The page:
Charles Carson married into another Carson family when he took Caroline Carson as a bride in Monmouth County, New Jersey 29 Jun 1845.1 Caroline’s younger sister Amy Carson married a man of Germanic descent, William Hausman, who later went off to war, serving in Co. E. of the 21st New Jersey regiment.2

In 2008, William McGovern, a Carson descendant through the Hausman’s daughter Bertha, reached out to me via the GenForum message board, and informed me of the existence of a letter written by William Hausman and his reference to Charley Carson within it. McGovern thought I might possibly be able to identify Charley. In 2016, he gave me permission to publish the contents of the letter. I am still not clear whether McGovern owns the original letter, or whether he has only a copy.

William Hausman was convalescing in the Tilton Army hospital in Delaware when he learned of the death of Charles Carson and penned a response to his wife on the back of a song sheet3, probably distributed that night at the event he describes in his letter. Oh, how I wish that her letter to him had also been preserved to know her thoughts and feelings on the death of her brother-in-law.

I offer a complete transcription of the letter below. Emphasis mine. Note that the letter had only about seven words per line; I have not maintained the exact formatting due to the nature of its presentation on this blog. The spelling and punctuation is as it appears in the original, however.


               Tilton Hospital     June 10th, 1863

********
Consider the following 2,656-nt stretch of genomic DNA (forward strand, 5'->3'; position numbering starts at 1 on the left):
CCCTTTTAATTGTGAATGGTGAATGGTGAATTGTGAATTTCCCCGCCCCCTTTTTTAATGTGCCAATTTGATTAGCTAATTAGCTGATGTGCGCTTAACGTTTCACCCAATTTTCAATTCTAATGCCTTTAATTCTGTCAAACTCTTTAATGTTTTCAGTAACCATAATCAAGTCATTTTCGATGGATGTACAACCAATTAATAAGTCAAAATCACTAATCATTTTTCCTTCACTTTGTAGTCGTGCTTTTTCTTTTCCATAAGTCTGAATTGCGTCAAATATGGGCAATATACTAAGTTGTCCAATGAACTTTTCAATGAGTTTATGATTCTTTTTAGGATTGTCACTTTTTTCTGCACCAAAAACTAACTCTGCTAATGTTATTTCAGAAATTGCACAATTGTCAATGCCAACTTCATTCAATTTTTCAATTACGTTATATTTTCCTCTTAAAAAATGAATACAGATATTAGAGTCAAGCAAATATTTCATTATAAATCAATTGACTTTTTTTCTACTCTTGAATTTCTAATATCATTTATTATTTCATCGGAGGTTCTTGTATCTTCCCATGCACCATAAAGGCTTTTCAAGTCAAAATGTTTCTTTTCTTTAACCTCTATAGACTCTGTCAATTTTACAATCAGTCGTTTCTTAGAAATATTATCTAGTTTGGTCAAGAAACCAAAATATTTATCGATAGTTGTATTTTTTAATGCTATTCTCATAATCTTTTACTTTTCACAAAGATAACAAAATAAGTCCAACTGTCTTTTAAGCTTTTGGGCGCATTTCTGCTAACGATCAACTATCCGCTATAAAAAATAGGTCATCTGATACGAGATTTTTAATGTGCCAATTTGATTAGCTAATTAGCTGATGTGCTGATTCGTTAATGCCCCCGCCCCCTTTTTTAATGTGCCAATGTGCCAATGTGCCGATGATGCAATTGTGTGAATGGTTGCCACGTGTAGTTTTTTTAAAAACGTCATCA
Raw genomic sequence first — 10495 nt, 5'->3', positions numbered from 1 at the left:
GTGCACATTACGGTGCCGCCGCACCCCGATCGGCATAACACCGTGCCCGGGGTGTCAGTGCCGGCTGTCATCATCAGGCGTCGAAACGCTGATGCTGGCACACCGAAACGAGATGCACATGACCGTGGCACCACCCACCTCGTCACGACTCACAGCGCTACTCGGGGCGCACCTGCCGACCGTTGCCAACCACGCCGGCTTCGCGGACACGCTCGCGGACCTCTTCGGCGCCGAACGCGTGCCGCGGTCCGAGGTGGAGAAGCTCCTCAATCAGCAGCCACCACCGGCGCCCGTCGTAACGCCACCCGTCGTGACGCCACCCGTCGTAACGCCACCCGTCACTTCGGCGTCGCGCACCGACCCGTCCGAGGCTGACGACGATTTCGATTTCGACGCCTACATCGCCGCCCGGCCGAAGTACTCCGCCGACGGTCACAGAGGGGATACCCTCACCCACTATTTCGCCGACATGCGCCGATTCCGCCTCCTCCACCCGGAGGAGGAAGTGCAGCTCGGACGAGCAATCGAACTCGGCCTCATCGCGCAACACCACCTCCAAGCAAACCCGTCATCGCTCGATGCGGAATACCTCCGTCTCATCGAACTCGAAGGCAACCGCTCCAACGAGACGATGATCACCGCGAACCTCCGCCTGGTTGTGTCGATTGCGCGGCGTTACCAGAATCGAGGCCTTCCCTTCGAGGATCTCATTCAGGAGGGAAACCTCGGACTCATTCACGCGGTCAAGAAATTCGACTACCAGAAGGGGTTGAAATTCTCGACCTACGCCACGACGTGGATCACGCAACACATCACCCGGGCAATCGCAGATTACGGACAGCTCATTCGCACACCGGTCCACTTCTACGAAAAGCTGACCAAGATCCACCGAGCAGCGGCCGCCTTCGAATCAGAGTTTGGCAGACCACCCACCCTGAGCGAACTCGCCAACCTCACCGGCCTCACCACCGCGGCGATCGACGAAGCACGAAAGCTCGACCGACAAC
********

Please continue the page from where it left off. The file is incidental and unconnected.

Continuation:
Dear Wife

          I now take this opportunity to send you a few lines to inform you that I am well, and hope these few lines may find you and the Children the same. I Received your letter From the 3d day of June on the 5th, and I was Glad to hear that you was all well, but I was sorry to hear that Charley Carson was Killed, and I think it is very bad for his family. A man is apt to Get Killed at home, as well as the Soldiers in the Field of Battle, we have heard that General Hooker, has crossed the River Again, I think its likely that our Regiment is over Again with him, but if they have Another fight, I will not be in it this time, All the soldiers in this Hospital had a Good Ride free off Expence, yesterday to a Union Meeting at a place called Dover, About 50 miles From here, we had a very nice time

[p. 2]

and came back to the Hospital last night About 9 Oclock, All the soldiers had a Good Dinner From the Cizens of that place I Expect to be home next week. If you get this letter you need not to answer It. I have got a pretty Good Job in the Kitchen, and my time passed away very fast and I Get plenty to eat, they had not men Enough, and the Doctor asked me if i would not help them, and I sayed yes, and I have been in there ever since
send my love to you and the Children
no More at present

From Your Affectionate
William Hausman

Thank you to my cousin William McGovern, who provided a copy of the letter to this researcher and allowed publishing of the content of same.

Happy Independence Day today. We owe a debt of gratitude to all who have served and are serving to preserve our freedom, and to their families who sacrifice so much in their absence.


1 Monmouth County, New Jersey, Marriage Returns, Book D-1, Folder M, Carson-Carson, 1845, County Clerks Office, Monmouth County Archives, Freehold; copy provided by John Konvalinka, CG, [ADDRESS FOR PRIVATE USE], ca. Dec 2004.

2  For the 1857 Hausman-Carson marriage and his unit number see William Hausman (Pvt., Co., E, 21st NJ Inf., Civil War), pension no. 143,808 (Invalid), Case Files of Approved Pension Applications…,1861-1934; Civil War and Later Pension Files; Record Group 15 : Records of the Department of Veterans Affairs; National Archives, Washington, D.C.

3  A very similar example is here: “Mother, is the Battle Over?” song sheet, (publisher Charles Magness, 12 Frankfort St., N.Y., [n.d.]), digital image, Library of Congress (https://www.loc.gov/resource/amss.hc00018b.0 : accessed 4 Jul 2017).